Tuesday, March 05, 2024 |
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The Cheese Please food truck is parked in front of Ola Brew on Thursday. (Laura Ruminski/West Hawaii Today)
Cody Luman shaves raclette cheese over potatoes at the Cheese Please food truck Thursday in front of Ola Brew. (Laura Ruminski/West Hawaii Today)
Cody Luman serves “The Original” to Dannan Kellar at the Cheese Please food truck in front of Ola Brew. (Laura Ruminski/West Hawaii Today)
KAILUA-KONA Being cheesy isnt always a bad thing.
KAILUA-KONA — Being cheesy isn’t always a bad thing.
Cheese Please Hawaii debuted at the Waimea Town Farmers Market in October 2017. The two-person team subsequently built their own food truck and have been covering the island with thick, gooey layers of melted deliciousness ever since.
A specialty operation, Elyse Cummins and Cody Luman deal in only one variety of cheese — raclette, which shares its name with the machine used to slow roast it until it’s ready to be spread over potatoes, sausage, eggs, ground beef, bread or just about anything else you want.
“It’s like a grilled fondue,” Cummins said. “The cheese is meant to be (enjoyed) melted or prepared in some way.”
Raclette is a semi-soft, “stinky” cheese boasting a flavor profile associated most closely with brie. By importing its raclette from France and serving it in melted fashion over hearty proteins and starches, Cheese Please has introduced a culinary tradition born of French and Swiss farming communities to Hawaii Island’s collective palate.
“Originally in the Alps, herders would bring their cows to pasture on the mountainside,” Cummins said. “For an evening meal they would sit around the campfire, roast their potatoes, then take out the wheels (of cheese) they were bringing to and from France and Switzerland,” she continued. “They’d cut the wheel in half, lay it flat next to the fire and let it slowly melt that way. Then they’d scrape the melted parts onto their potatoes. Raclette actually comes from the French word (racler), which means to scrape.”
Cheese Please Hawaii offers customers an array of options on how to take their cheese. But perhaps the most popular dishes are “The Italian,” which is simply raclette dripped heavily over potatoes and Portuguese sausage, and “The Raclette Burger,” a grass-fed beef patty doused with cheese and complete with grilled onions and arugula on a toasted bun.
With price points ranging generally from $10-$18 per item, the tandem plans to experiment with new recipes and tweak ingredients on its staple offerings.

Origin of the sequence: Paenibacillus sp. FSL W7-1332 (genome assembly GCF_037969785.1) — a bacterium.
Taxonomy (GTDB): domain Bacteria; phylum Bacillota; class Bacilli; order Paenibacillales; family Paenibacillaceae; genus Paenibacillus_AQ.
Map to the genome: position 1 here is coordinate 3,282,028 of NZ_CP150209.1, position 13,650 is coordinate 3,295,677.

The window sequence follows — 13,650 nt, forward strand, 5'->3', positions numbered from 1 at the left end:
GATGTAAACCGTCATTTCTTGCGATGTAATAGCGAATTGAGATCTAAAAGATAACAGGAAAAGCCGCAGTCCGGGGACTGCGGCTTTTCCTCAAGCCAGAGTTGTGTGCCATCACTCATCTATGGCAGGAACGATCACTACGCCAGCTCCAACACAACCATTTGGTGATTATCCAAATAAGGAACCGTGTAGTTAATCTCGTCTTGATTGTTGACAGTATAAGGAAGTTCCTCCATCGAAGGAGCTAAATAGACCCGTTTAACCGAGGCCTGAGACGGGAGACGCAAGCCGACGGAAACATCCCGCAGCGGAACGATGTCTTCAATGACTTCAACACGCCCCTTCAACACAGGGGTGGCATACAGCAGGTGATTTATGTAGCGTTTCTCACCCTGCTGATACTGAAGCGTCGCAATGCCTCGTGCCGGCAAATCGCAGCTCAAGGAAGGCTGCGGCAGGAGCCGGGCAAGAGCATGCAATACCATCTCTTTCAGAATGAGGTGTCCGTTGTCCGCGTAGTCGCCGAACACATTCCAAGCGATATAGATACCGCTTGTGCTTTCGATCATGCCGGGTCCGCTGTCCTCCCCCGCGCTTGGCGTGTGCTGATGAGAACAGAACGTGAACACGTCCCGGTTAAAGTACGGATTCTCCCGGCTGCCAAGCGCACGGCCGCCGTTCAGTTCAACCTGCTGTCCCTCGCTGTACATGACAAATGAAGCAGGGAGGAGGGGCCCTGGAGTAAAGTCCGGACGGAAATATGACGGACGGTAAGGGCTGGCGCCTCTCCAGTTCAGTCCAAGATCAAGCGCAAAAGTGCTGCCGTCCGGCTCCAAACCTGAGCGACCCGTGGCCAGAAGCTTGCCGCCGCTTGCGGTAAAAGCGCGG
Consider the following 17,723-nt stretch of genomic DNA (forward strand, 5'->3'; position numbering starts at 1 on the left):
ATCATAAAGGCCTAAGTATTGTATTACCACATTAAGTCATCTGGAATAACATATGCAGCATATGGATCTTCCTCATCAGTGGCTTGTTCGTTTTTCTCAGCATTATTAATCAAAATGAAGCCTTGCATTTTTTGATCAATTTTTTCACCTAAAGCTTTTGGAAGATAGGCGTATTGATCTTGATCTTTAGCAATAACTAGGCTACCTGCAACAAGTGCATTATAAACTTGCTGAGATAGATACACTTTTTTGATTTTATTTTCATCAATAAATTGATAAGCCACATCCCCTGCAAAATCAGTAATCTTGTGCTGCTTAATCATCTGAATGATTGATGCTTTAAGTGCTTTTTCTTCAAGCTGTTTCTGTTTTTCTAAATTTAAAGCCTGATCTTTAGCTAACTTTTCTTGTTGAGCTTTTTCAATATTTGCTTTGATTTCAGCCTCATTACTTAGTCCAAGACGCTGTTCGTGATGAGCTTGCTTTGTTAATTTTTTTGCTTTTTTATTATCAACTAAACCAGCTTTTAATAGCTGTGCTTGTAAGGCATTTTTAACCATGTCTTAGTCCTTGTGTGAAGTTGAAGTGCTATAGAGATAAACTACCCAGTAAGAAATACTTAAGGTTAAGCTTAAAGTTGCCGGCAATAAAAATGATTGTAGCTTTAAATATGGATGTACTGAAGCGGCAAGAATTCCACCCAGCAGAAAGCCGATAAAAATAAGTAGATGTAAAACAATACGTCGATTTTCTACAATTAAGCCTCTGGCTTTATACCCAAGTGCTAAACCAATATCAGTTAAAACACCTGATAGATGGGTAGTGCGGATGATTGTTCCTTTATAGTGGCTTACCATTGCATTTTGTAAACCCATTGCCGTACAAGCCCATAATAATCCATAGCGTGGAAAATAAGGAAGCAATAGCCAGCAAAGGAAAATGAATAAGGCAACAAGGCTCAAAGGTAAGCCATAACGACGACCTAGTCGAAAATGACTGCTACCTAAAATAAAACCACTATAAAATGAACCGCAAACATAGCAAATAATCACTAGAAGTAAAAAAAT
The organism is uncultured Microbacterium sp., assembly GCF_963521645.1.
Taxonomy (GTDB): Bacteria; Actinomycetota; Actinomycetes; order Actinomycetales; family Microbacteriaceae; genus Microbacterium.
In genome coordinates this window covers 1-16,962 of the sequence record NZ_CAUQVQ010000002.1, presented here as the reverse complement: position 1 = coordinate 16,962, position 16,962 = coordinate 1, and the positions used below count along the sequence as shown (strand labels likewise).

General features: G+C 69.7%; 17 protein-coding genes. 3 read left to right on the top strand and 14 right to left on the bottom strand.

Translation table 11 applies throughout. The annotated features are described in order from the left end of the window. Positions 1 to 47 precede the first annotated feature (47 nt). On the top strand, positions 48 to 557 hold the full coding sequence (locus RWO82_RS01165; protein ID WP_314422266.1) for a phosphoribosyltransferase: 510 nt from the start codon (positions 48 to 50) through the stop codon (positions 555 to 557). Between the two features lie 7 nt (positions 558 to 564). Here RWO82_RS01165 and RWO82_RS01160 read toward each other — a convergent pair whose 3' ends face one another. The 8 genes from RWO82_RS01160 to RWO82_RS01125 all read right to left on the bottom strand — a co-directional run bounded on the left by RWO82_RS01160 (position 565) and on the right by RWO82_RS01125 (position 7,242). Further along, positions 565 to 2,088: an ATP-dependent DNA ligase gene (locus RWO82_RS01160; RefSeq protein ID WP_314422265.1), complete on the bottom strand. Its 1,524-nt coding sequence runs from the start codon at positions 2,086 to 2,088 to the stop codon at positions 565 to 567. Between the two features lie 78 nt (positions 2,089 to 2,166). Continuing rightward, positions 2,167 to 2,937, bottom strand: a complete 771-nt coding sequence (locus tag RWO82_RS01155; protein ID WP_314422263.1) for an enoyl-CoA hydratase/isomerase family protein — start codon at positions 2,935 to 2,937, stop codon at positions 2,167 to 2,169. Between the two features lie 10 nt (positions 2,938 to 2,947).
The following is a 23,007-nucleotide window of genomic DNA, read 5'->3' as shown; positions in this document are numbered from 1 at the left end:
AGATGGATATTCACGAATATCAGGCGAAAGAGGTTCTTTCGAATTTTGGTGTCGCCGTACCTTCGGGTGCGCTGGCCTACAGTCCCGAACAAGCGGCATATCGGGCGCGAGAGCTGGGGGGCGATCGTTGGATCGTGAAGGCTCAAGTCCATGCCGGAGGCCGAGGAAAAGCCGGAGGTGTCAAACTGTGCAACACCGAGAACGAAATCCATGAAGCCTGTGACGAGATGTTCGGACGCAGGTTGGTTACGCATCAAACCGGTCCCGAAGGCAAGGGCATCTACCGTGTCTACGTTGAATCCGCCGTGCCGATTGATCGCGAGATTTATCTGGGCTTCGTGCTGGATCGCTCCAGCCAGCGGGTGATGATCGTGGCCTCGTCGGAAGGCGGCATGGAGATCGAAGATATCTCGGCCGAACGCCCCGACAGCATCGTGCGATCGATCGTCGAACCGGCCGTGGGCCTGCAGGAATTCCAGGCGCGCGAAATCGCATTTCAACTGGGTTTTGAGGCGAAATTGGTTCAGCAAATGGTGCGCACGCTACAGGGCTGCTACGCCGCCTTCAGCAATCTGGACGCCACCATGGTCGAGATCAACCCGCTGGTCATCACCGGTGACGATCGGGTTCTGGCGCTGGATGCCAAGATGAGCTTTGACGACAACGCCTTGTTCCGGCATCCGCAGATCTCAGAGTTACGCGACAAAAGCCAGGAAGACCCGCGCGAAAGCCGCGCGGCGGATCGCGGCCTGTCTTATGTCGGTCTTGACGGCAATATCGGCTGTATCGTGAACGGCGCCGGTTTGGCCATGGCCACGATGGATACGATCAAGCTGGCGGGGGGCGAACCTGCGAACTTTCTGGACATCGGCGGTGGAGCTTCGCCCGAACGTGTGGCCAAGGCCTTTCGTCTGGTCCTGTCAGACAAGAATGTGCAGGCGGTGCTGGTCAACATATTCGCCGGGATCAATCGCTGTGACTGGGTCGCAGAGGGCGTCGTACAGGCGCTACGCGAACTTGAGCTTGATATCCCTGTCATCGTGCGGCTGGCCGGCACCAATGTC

“We’re not just plating sausages and potatoes anymore,” Luman said. “We’re trying to expand to different things, but still focused around raclette cheese.”
Cummins first ran across raclette during travels abroad. As it was unique fare in the islands, Luman had never even heard of the cheese before the two decided to make a business out of it, let alone imagined it would become his full-time job.
A mechanic by trade, Luman arrived on Hawaii Island more than 10 years ago to care for his ailing grandfather. He met Cummins, who had a background in the food industry and who shared his desire for professional freedom. They landed on the concept of a food stand and/or truck and began to research.
“We knew we didn’t want to do Thai food or plate lunches. We wanted to do something completely different, so why not cheese and potatoes?” said Luman of his thought process after Cummins showed him a YouTube video featuring raclette. “Then I opened the first wheel of cheese and thought, ‘What the hell did we get ourselves into?’”
Roadblocks along the way have been numerous, starting with the truck itself. Luman built from scratch over nine months what he described as Cheese Please Hawaii’s “60’s food wagon.”
He salvaged the aluminum body and swapped out the chassis for one with updated suspension before delving into the components necessary to transform a truck into a kitchen on wheels.
“The challenges were marrying everything together and making sure we had propane and water. I’ve never built anything like that before,” Luman said. “The most rewarding part is just seeing people honking when I’m driving down the road.”
Since the wagon has been running, Cummins and Luman have frequently encountered a problem ubiquitous to the food truck industry across Hawaii Island — securing venues from which to serve.
“Consistency of where to find a spot to set up, for sure,” Cummins said of the business’s primary difficulty.
Cheese Please Hawaii is available at the Waimea Town Market at Parker School in a pop-up tent every Saturday from 7:30 a.m. to 1 p.m. The truck can also be found Monday evenings at Kukuau Studio in Hilo, a live jazz venue, from 6-9 p.m.
The truck’s raclette offerings were part of the Kona Town Night Market in 2018, which Cummins said they’re hopeful to participate in again moving forward. She’s also looking to get the truck featured in the Kokua Kailua Downtown Village Stroll, held every third Sunday, and the First Friday Art Walk in Holualoa, convened on the first Friday of every month.
On the east side, Cheese Please Hawaii plans to pursue venues at Uncle Robert’s Awa Bar and Farmers Market, as well as the Makuu Farmers Market if space becomes available.
Cummins and Luman said they’re also open to owners of private property across the island interested in hosting Cheese Please Hawaii, whether they be private citizens, businesses, or festival/event organizers.
Schedules of times and locations are available on the website at cheesepleasehawaii.com, or via Facebook and Instagram. The company’s Instagram handle is cheese_please_hawaii. Its Facebook page can be accessed by searching “Cheese Please Hawaii” in the search bar at the top of the screen.
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